Monday, December 19, 2011

2011 in races

Singletrack and smiles during the 25 Hours of Frog Hollow. Photo by Crawling Spider Photography
This past year stands out as my "racingest" year ever. Although I love to train (which, as many of us know, is just an adult excuse to go play outside), I have generally limited my competitive efforts to two to four (usually completely outlandish) races a year. Beat, on the other hand, has no time for training but he loves to race. So he just races into shape, then races to recover, and generally just races a lot. Now I've found myself sucked in to the allure of near-constant racing. I enjoy the community and challenge. Racing fuels my competitive drive to "best" myself by completing something that a larger part of me feels I have no business completing. (This is why I generally aim for long and tough events that are a challenge just to start, let alone finish, and then don't concern myself with the smaller details, like getting faster.)

Anyway, this was a great year of racing. Since December 18, 2010, I've completed eight ultramarathons, one half marathon, one 100-mile snow bike race and one 25-hour mountain bike race. Today, I look back on my year in racing: The numbers, the results, and my favorite part: The long-winded, photo-heavy race reports.

Pirates Cove. Photo by Beat
Rodeo Beach 50K
December 18, 2010

Trail run, 31 miles, 5,900 feet of climbing
Finished in 6:58
Tenth woman, 45th overall

Race results
Race report: 
"I wasn't a runner.

... I knew I liked hiking, but had more than one hiking companion tell me I "walk kind of funny." I knew I was strong on climbs but clumsy everywhere else. As I stumbled down Thunder Mountain in Juneau earlier this year, one friend finally told me, only half jokingly, "you know, some people just aren't good on their feet. Maybe you should stick to wheels."

I wasn't a runner, but I don't like to be told what I can and can't do."

Photo by Coastal Trail Runs
Crystal Springs 50K
January 8, 2011

Trail run, 31 miles, 4,500 feet of climbing
Finished in 6:13
First woman, 17th overall

Race results
Race report:
"The director doled out medals to age group finishers, and then handed me a mug. The mug said, "First Place Finisher." I looked back at the race director, confused. First in what? He must have sensed my confusion because he said, "You're the first woman. Congratulations."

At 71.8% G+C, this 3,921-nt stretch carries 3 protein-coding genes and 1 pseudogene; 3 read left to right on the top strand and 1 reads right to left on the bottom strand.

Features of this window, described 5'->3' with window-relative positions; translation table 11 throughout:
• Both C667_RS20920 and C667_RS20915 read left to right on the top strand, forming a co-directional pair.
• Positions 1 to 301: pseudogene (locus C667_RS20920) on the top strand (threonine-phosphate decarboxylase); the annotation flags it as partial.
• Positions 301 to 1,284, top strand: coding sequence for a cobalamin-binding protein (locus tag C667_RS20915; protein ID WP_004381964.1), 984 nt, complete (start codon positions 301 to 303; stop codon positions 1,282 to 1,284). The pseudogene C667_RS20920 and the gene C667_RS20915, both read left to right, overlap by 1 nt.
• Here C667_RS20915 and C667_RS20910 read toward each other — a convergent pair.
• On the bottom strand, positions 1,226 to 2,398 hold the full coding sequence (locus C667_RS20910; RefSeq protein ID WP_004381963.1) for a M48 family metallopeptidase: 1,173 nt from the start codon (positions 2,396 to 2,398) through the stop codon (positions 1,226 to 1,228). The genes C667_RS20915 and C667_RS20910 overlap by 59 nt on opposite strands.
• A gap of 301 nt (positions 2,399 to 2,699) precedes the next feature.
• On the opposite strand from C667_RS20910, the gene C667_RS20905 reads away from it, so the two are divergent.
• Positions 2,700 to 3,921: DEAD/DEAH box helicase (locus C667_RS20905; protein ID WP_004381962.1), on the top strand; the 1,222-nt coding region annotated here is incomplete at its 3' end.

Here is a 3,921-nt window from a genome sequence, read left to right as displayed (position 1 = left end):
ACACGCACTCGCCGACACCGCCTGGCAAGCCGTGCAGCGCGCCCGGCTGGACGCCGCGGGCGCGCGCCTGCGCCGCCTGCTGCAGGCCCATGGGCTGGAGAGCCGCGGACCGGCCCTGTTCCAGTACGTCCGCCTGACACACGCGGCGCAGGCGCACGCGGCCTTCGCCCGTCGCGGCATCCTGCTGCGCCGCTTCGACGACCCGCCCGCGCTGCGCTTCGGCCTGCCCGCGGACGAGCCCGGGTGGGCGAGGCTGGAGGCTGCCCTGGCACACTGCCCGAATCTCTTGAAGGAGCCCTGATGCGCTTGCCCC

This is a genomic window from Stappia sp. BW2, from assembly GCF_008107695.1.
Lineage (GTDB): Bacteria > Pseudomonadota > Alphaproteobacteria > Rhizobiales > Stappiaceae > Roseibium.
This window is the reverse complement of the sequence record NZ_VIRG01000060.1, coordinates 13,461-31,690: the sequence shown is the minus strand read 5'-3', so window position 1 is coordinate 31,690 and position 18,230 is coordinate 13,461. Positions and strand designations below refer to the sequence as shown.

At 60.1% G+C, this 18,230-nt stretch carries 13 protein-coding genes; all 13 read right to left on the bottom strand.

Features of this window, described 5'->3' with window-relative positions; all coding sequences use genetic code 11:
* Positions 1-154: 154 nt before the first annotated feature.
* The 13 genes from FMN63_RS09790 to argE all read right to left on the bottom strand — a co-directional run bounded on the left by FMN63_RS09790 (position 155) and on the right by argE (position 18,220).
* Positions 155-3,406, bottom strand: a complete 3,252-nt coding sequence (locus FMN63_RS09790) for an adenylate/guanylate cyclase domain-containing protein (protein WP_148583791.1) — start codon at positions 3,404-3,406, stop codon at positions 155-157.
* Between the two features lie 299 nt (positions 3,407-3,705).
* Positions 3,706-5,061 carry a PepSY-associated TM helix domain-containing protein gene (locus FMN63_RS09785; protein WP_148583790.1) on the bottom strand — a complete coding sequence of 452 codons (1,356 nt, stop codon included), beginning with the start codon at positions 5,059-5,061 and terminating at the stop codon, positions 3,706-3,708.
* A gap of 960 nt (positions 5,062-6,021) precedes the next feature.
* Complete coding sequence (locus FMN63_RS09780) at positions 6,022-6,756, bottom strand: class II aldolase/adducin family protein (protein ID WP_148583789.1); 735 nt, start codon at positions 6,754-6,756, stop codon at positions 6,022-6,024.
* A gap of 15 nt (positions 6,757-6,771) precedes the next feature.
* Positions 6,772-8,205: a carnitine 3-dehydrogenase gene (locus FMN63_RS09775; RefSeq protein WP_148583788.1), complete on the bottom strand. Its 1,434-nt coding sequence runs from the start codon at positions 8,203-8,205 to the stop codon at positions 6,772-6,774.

The girl in the cute shorts ... the woman in the black shirt ... there were several females that finished just a few minutes after me. But they were all behind me.


Beat, who officially finished one second behind me, jokingly pouted. 'I never win anything.'"

Photo by Beat, from a hike on the race course two weeks earlier
Pacifica 50K
January 23, 2011

Trail run, 31 miles, 7,550 feet of climbing
Finished in 6:38
Seventh woman, 34th overall

Race results
Race report:
"Since when did I become the kind of person who ran three 50Ks in a month? I would have never foreseen it a year ago. Then again, I wouldn't have foreseen much of what my life has become. This is a good thing. I have always found my greatest rewards hidden far outside my comfort zone."

It was 20 below zero and 2:16 a.m. when I snapped this self-portrait
Susitna 100
February 19-21, 2011

Foot race on snow while dragging a 30-pound sled, 100 miles, 3,700 feet of climbing
Finished in 41:16
Fifth woman, 15th overall

Race results
Race report:
"Over the past few days, I visited with many of my friends in the Anchorage area, and always got the same question — "Why are you running it this time?" My simple answer was to see if I could. In my mind, the Susitna 100 itself wasn't the journey I sought. I was looking for a more internal experience, amid a daunting and unfamiliar physical challenge, with the knowledge that unlike many of my more epic adventures, I would be sharing this experience with somebody else, somebody I was in love with. What would the dynamics of that be like? For me, all of those aspects were more intriguing than the simple act of traveling to Alexander Lake and back. And for that reason, even when I was at my lowest moments of the race, I never found myself wishing that I was on a bicycle instead."

Photo by J. Rose,
White Mountains 100
March 27, 2011

Snow bike race, 100 miles, 8,800 feet of climbing
Finished in 17:55
Third woman on a bike, 32nd overall (bike and ski)

Race results
Race report:
"I walked with Beat and Kevin to the finish line, where they finished together in 35:41. The volunteers, who had been awake for more than 36 hours, showed just as much enthusiasm for Beat and Kevin as I would have expected for the front-of-the-pack. I realized that why I go to these places — stark and demanding, lonely and difficult — and why I'm so happy in these places, is because it's in these places I find greatness — in myself, in the people I love, in the people I meet, and in everything surrounding us."

Trail running at its finest. Photo by Beat
Berry Creek Falls 50K
April 30, 2011

Trail run, 32 miles, 7,900 feet of climbing
Finished in 7:50
First woman, fifth overall

Race report:
"I made one tactical error when I arrived at the 25-mile aid station about three minutes before Beat and lost self control on the delicious spread of race snacks. As a cyclist I have a "feast or famine" style of fuel intake, but I am learning during running I have to take my calories in smaller, more frequent doses. I made the mistake of eating three brownies and spent the final 10K wracked with stomach cramps."

At the top of Rose Peak. Photo by Ohlone 50K volunteer
Ohlone 50K
May 22, 2011

Trail run, 31 miles, 8,700 feet of climbing